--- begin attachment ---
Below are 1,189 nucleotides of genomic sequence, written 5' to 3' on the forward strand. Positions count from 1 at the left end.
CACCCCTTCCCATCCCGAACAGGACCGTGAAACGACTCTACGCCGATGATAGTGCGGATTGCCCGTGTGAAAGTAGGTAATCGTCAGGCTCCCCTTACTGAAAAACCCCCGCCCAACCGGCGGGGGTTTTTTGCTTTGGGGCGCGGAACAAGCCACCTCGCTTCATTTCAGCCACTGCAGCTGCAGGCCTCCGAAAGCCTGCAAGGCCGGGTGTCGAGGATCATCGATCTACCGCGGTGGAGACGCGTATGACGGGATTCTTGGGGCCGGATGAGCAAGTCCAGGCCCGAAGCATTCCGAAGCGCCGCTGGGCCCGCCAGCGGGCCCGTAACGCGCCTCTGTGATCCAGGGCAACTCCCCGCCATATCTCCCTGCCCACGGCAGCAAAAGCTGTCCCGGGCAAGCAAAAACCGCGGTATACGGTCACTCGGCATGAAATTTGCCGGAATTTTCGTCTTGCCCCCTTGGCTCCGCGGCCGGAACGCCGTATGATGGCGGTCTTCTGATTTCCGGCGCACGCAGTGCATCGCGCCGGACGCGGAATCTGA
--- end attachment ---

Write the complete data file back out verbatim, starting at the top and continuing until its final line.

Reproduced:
Below are 1,189 nucleotides of genomic sequence, written 5' to 3' on the forward strand. Positions count from 1 at the left end.
CACCCCTTCCCATCCCGAACAGGACCGTGAAACGACTCTACGCCGATGATAGTGCGGATTGCCCGTGTGAAAGTAGGTAATCGTCAGGCTCCCCTTACTGAAAAACCCCCGCCCAACCGGCGGGGGTTTTTTGCTTTGGGGCGCGGAACAAGCCACCTCGCTTCATTTCAGCCACTGCAGCTGCAGGCCTCCGAAAGCCTGCAAGGCCGGGTGTCGAGGATCATCGATCTACCGCGGTGGAGACGCGTATGACGGGATTCTTGGGGCCGGATGAGCAAGTCCAGGCCCGAAGCATTCCGAAGCGCCGCTGGGCCCGCCAGCGGGCCCGTAACGCGCCTCTGTGATCCAGGGCAACTCCCCGCCATATCTCCCTGCCCACGGCAGCAAAAGCTGTCCCGGGCAAGCAAAAACCGCGGTATACGGTCACTCGGCATGAAATTTGCCGGAATTTTCGTCTTGCCCCCTTGGCTCCGCGGCCGGAACGCCGTATGATGGCGGTCTTCTGATTTCCGGCGCACGCAGTGCATCGCGCCGGACGCGGAATCTGA